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Learn How to Use SharedPreferences in Android

There are times when you want to save some data on your newly built app permanently. Now, you can resort to many third-party libraries but if the collection you want to store is relatively small, then you can use SharedPreferences provided by android. Using SharedPreferences, you can store data to validate a user session or perform some small data manipulations. In Android, the SharedPreferences object points to an xml file that contains data in key-value pairs and provides some unique sets of methods to read and write data to it. Now to make that clear, we’ll work with some simple examples.


Let’s see how to initialize SharedPreferences in Android.

You get the SharedPreferences from the context of the current activity. You can either get the context using getActivity() or you can just use this. We’re using getSharedPreferences() because we want to create our own SharedPreferences file rather than using the default which is invoked using getPreferences().

Context.MODE_PRIVATE in the above piece of code represents that the SharedPreferences we’re going to create will only be accessible from our application only. Now that we have created the SharedPreferences object, let’s see how to use it to store and retrieve data from it.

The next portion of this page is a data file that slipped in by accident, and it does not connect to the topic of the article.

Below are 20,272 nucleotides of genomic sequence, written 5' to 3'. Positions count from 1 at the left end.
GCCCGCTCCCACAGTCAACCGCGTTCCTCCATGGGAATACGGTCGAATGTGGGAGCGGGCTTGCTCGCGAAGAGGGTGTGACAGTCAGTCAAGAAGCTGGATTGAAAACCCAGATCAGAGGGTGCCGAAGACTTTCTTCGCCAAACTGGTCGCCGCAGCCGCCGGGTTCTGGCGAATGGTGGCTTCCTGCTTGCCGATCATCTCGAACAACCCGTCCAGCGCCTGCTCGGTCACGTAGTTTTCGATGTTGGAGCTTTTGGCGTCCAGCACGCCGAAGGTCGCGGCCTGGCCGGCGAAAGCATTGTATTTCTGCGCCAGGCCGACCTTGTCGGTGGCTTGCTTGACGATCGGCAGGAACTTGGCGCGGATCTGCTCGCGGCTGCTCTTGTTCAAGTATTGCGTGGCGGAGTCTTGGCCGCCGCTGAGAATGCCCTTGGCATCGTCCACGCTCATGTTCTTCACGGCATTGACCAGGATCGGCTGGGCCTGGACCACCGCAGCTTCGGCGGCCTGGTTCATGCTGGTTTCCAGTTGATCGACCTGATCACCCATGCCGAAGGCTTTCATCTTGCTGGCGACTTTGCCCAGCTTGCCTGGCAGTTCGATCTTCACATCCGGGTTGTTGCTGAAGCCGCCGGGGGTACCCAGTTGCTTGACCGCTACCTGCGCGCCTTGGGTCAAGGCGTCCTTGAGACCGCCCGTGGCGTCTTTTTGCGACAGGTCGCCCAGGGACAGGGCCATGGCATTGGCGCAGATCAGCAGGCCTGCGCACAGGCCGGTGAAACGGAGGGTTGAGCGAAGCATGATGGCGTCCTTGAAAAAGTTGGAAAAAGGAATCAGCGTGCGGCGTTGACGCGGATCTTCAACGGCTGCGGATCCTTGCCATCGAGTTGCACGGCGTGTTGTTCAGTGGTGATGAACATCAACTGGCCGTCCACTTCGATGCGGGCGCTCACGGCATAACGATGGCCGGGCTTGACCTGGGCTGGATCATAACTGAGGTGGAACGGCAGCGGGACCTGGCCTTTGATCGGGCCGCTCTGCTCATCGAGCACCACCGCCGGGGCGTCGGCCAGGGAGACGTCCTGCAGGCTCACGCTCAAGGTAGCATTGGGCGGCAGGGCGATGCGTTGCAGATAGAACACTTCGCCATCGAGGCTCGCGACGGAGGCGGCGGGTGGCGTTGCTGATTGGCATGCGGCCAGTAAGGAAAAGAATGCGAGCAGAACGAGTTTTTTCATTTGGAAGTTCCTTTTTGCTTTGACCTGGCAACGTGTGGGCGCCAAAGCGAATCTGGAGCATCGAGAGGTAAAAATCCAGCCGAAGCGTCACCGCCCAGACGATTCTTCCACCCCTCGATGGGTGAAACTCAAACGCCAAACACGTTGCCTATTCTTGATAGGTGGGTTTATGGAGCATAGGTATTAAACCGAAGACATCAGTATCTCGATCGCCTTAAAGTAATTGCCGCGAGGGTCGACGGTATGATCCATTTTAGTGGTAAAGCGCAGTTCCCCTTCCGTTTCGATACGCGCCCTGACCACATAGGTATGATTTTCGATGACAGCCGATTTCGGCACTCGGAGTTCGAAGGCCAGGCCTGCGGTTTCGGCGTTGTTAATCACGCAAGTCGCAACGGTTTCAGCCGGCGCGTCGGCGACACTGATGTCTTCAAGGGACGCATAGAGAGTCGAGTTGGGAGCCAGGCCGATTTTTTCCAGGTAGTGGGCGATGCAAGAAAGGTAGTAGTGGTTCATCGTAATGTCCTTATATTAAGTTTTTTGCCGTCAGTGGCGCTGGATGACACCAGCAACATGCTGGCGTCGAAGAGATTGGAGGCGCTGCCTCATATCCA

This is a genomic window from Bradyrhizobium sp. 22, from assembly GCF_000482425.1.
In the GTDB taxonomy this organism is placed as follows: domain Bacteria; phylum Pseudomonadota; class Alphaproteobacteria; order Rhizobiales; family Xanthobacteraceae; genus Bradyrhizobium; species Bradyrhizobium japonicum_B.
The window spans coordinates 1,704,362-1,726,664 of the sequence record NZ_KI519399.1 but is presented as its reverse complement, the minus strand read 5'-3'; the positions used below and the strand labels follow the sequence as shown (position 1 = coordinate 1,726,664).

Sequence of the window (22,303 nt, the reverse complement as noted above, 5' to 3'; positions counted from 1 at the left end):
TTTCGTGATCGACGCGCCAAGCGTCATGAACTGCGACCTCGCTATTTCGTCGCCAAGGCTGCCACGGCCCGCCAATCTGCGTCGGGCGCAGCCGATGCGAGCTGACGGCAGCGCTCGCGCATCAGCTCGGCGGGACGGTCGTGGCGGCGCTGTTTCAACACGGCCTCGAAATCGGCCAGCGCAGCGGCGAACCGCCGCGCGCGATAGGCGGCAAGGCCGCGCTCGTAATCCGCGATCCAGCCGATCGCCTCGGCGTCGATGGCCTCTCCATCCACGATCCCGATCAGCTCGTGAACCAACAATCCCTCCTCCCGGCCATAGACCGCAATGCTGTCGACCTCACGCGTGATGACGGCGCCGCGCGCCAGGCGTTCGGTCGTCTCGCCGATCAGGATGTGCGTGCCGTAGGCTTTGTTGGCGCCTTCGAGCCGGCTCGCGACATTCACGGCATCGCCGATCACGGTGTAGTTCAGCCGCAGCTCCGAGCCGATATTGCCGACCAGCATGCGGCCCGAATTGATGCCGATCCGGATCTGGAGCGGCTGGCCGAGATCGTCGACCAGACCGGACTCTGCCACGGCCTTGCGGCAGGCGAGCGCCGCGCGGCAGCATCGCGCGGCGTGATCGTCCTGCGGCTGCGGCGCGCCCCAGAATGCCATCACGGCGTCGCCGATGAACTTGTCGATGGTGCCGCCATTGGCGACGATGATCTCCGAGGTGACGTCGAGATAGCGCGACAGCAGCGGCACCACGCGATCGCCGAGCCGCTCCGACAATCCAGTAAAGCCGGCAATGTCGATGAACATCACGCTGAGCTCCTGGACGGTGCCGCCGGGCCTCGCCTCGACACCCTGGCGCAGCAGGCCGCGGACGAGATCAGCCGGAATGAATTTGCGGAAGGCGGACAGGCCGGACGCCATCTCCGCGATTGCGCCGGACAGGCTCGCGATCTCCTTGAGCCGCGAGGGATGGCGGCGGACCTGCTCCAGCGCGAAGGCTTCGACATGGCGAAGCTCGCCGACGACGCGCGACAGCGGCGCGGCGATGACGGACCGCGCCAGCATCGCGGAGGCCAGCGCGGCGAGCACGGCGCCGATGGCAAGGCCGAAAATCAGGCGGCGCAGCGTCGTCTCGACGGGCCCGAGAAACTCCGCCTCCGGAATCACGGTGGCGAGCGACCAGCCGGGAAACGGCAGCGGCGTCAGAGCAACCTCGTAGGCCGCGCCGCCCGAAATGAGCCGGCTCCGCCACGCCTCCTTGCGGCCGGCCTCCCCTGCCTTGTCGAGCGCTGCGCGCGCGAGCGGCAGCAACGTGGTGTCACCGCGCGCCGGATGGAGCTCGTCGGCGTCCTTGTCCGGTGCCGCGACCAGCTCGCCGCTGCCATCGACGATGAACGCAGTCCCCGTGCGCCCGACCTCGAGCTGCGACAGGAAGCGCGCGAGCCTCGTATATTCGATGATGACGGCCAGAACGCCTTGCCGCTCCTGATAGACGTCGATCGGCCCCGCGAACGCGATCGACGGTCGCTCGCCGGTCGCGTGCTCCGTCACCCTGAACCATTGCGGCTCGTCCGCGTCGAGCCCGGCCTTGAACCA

How to read and write data to SharedPreferences

The SharedPreferences objects provided us with a definitive set of methods that we can use to write data to the SharedPreferences file. To do that, first we need to create a SharedPreferences.Editor by calling the edit() method on the SharedPreferences object like this:

After you have the editor in place, you can use simple methods like putInt(), putString(), putBoolean() etc. and you use them like this:

As we stated at the beginning of the tutorial, SharedPreferences uses key-value pairs, and in the above line of code, there is a key int_key associated with a value someRandomInt. You can also use SharedPreferences to store a StringSet where you can pass a Set to the put method with a key associated to it. After putting the data into the editor, you either commit() the changes or you apply() the changes.

Here is the only difference between these two according to the documentation:


apply() changes the in-memory SharedPreferences object immediately but writes the updates to disk asynchronously. Alternatively, you can use commit() to write the data to disk synchronously. But because commit() is synchronous, you should avoid calling it from your main thread because it could pause your UI rendering.


After you’ve committed your changes, you’d probably want to use that data as your application at some point in time. And to get any data from the SharedPreferences, you don’t need to create an editor. You can just use the methods provided directly on the SharedPreferences object like this:

To get the value, we will use the same key that we used to put the value in the SharedPreferences i.e. int_key. Also, the get methods of the SharedPreferences require a default value in case the method fails to fetch the value or you provide a wrong key for the method. The default value can be anything that you want it to be.


And that is all there is to learn about SharedPreferences in Android. If you look at it, you can use SharedPreferences to store any kind of data, but you should only use it to store a relatively small collection. If you would want to save tons of data on permanent storage, you can use SQLite instead. And we will cover that next time.

If you have questions about SharedPreferences for Android, feel free to contact us at

Shushant Tyagi